Constanza Builders is no longer the LumberYard developer, but isn’t off the hook for any existing problems at the Collingswood complex.
Control of the controversial and stalled LumberYard project soon will be in the hands of Ingerman, a Cherry Hill-based developer. Collingswood commissioners approved an agreement Monday night to remove LumberYard Redevelopment, LLC from the project.
The deal to switch developers had been in the works for awhile but had been stalled by a disagreement over whether the old developer should be absolved of problems at the condominium complex, Mayor James Maley said. Residents have complained of leaks, faulty electrical equipment and sewer problems, among other concerns.
The borough has no plans to clear LumberYard Redevelopment, LLC from responsibility for the existing problems any time soon, if ever.
“I’ve have got no intentions of doing any release right now,” Maley said in response to a resident’s question about the possibility of a future agreement. “The borough did not release them from anything that they’ve done.”
As for the project itself, the agreement between Collingswood and LumberYard Redevelopment LLC is a “domino,” as Maley described it. After the agreement is inked this week, the developer will sign over the LumberYard project to financers, who will immediately turn it over to Ingerman to finish the project.
Maley said the switch to Ingerman will get the LumberYard back on track for completion. The plan remains the same as it did before, including constructing building four at the vacant site at Haddon Avenue and Powell Lane.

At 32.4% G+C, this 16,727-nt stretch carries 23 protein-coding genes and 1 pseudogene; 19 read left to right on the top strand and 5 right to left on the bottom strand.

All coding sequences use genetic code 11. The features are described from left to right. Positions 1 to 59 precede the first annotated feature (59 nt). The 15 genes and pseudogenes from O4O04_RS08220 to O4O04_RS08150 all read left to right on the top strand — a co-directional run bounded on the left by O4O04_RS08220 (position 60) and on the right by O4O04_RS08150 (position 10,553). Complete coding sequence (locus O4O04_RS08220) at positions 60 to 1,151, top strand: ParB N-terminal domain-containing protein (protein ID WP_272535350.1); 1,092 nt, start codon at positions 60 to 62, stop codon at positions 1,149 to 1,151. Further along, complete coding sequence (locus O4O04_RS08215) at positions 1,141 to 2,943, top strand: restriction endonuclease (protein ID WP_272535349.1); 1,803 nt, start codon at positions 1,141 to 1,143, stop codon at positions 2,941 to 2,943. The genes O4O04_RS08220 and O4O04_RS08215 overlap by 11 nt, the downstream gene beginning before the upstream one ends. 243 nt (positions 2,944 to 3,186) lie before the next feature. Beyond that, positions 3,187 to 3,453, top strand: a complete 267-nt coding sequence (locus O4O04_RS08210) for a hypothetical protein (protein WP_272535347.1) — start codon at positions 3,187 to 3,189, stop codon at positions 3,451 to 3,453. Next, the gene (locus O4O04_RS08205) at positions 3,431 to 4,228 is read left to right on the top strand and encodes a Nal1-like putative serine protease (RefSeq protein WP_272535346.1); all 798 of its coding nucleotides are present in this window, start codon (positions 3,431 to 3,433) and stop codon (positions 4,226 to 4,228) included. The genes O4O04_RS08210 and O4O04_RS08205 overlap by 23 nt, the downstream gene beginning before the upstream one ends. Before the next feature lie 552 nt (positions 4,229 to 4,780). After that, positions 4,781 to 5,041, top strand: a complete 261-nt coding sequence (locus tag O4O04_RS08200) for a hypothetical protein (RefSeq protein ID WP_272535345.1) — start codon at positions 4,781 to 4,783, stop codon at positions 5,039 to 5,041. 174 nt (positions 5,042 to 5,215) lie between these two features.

There is no updated time line for completion. Ingerman will have to go through approval processes for the final site plan.
As for funding the project, Ingerman will work out its own financing.
“We’re not involved—we’re done,” Maley said.
“We’ve had enough,” Commissioner Mike Hall chimed in.
The financial involvement of the borough in the LumberYard caused significant problems for the town when Moody’s used the move to justify . Collingswood was a guarantor on the project loan and as the project stagnated, the borough bought in the complex. The plan was, and is, to lease or sell the units to recoup money.
Collingswood sold a one-year, $5.1 million note last week to Susquehanna Bank at a 4.95 percent interest rate. The borough can use the money from any of its units that sell or rent to pay down the note.
“We have one lease ready, but we’ll be really pushing to sell a bunch of these remaining units,” Maley said. “We’ve really been hurt by the time. In the last six months, we could’ve sold at least a couple of the units.”
Speaking of Moody’s, the mayor noted that without the downgrade, Collingswood would have secured a 4.5 percent interest rate on the note.
“So it had an effect on us, but not much of an effect on us,” Maley said.
“Frankly, I’m at a point right now where I really don’t care what Moody’s has to say about us, but we’ll be dealing with that next,” he continued. “Everything in Moody’s report that they said we couldn’t do, we’ve done. The facts that they relied on, we showed that they were wrong. They will eventually undo this rating—they will.”
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